IBM Systems Magazine, Power Systems - June 2018 - 23
The Toronto-based RPG and COBOL
development teams on announce day.
calculations? Yes, some cognitive
workloads can be run directly
on the platform, though a more
typical approach would be
to deploy IBM i applications
that interact with cognitive
applications on other platforms.
Alternatively, using IBM's
cloud-based services, extensions
can be created to IBM Watson*
cognitive and analytics
services. The point is, through
Power Systems and IBM i, various
options exist. Not surprising,
since these are business tools,
"We've always been a business
OS. As such, one thing we've
always done is implement open
standards and create interfaces
and extensions that allow for
integration," says IBM's Steve
Will, chief architect, IBM i.
"We're not re-architecting our
OS to become a cognitive or
AI environment. We architect
IBM i to be able to support those
interfaces and extensions.
"We haven't closed the door to
running AI on our box; in fact,
that's one of the things we're
looking at," he adds. "But we start
by integrating. The 'i' stands for
'integration,' and we'll integrate
wherever necessary to make
tomorrow's business applications
viable on IBM i."
This level of adaptability
resonates with IBM i clients, but
as far as cognitive computing, it
doesn't end there. Nelson points
out that interest in cognitive and
AI is data-driven. Enterprises have
amassed all this data and are
continually seeking new ways to
exploit this information.
"You don't do cognitive starting
from scratch. You have to have
the data to go with it, then you
can leverage that data in new and
different ways," he says. "Being
a database machine is natural for
the cognitive world. That's the
beauty of what we've got."
The AS/400 Represented a Bright New Day for IBM
Steve Will remembers the bright sunshine.
On June 21, 1988, at IBM Rochester, the conditions were picturesque, an all
too rare occurrence in an all too brief Minnesota summer. To commemorate the
official introduction of IBM's new AS/400 business computer, employees like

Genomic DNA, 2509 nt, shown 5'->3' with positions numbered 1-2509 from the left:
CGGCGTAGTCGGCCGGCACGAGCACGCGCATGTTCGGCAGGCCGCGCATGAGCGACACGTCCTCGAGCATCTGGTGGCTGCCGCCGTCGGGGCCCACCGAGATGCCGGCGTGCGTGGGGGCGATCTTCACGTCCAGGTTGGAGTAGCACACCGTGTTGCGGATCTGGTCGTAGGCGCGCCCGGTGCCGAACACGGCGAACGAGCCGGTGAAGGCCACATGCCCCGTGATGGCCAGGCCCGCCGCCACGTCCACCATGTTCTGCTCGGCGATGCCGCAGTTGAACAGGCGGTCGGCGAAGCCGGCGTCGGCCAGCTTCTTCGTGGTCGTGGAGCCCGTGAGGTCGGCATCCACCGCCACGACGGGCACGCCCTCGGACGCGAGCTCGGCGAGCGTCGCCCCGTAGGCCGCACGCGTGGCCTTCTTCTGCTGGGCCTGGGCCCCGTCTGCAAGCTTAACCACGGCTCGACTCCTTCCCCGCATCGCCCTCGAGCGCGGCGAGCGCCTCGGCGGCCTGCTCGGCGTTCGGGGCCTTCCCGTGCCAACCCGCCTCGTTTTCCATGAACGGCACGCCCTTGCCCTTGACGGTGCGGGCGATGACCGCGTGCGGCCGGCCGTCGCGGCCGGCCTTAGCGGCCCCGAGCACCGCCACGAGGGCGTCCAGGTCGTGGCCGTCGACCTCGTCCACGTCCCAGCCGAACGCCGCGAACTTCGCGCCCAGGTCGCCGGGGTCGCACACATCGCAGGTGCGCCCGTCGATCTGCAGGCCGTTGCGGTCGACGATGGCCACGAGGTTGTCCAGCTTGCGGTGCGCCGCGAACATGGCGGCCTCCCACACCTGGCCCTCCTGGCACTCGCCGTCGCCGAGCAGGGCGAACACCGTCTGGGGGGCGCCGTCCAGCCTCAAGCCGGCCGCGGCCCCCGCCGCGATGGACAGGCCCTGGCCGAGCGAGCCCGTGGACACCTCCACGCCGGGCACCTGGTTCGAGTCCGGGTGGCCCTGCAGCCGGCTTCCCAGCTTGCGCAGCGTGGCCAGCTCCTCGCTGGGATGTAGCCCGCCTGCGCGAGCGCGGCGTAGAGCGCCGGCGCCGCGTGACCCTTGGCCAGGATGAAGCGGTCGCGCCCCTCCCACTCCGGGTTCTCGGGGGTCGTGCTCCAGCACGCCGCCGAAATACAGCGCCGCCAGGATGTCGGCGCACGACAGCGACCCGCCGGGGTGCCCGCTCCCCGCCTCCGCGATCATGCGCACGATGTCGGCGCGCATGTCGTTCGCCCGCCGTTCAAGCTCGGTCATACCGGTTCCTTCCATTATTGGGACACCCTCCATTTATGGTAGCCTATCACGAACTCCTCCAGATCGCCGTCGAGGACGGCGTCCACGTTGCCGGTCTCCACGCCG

Will gathered in the parking areas outside the massive facility.
"I remember distinctly the celebration in the parking lot on announce day,"
he says. "Groups of people who it seemed like had been working without ever
seeing the sun for the previous six to nine months were now finally getting to
come out and celebrate something that we had all worked on together. It was a
very exciting time to be a programmer."
Will, now the chief architect for the IBM i OS, had only been with IBM for
three and a half years in 1988. Compared to most Rochester employees who
were developers on either the System/36 or System/38, Will was something of
an outsider. He had actually been working on Fort Knox the never-completed
initiative to combine the System/38 with the mainframe when he was pulled into
Silverlake, the code name for the creation of the AS/400. Much of the hardware
from Fort Knox made its way into AS/400 Release 1. To help facilitate this, Will
developed much of the low-level communications between the processors.
Dave Nelson has similar reflections on another seminal event in the early
years of the AS/400: the transition from the original CISC-based 48-bit processors to the 64-bit RISC processors in OS/400 V3R6 and V3R7. As someone
new to the AS/400 team (Nelson previously worked in storage) he was struck by
the dedication and passion of everyone involved.
"We had people working two shifts. That wasn't mandated, but everyone
wanted to be as productive as possible," he says. "Or you'd come in here on a
Saturday and the place would be at least half full. Again, no one told them they
had to be here, but they wanted to be here because they wanted the project to
Will believes everyone involved with each of these milestones knew they had
done something important.
"At both of these points we were introducing essentially a brand-new architecture into business computing," he says. "We were delivering something that
was going to stand the test of time."
Nelson, who's now a director for IBM i, adds: "The AS/400 was very, very
important to IBM's product portfolio. People knew that, and it drove them. The
AS/400 turned the day for IBM."
ibmsystemsmag.com JUNE 2018 // 23